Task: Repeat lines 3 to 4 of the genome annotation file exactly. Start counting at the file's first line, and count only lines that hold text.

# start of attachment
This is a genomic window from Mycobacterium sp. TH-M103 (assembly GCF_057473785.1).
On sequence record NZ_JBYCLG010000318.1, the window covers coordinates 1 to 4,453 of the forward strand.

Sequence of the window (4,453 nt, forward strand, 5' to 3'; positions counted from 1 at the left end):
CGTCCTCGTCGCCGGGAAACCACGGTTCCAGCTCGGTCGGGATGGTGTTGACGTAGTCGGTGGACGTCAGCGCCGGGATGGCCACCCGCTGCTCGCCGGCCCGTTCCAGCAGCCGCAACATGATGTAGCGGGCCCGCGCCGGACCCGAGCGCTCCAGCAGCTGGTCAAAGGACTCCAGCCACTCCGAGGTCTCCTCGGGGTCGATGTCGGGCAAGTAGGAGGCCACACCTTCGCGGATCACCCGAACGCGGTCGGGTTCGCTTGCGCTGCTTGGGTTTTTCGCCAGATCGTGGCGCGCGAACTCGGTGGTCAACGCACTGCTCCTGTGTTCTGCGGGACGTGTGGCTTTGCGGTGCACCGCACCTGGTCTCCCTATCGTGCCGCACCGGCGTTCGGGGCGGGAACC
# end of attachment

Sequence of the window (4,453 nt, forward strand, 5' to 3'; positions counted from 1 at the left end):
CGTCCTCGTCGCCGGGAAACCACGGTTCCAGCTCGGTCGGGATGGTGTTGACGTAGTCGGTGGACGTCAGCGCCGGGATGGCCACCCGCTGCTCGCCGGCCCGTTCCAGCAGCCGCAACATGATGTAGCGGGCCCGCGCCGGACCCGAGCGCTCCAGCAGCTGGTCAAAGGACTCCAGCCACTCCGAGGTCTCCTCGGGGTCGATGTCGGGCAAGTAGGAGGCCACACCTTCGCGGATCACCCGAACGCGGTCGGGTTCGCTTGCGCTGCTTGGGTTTTTCGCCAGATCGTGGCGCGCGAACTCGGTGGTCAACGCACTGCTCCTGTGTTCTGCGGGACGTGTGGCTTTGCGGTGCACCGCACCTGGTCTCCCTATCGTGCCGCACCGGCGTTCGGGGCGGGAACC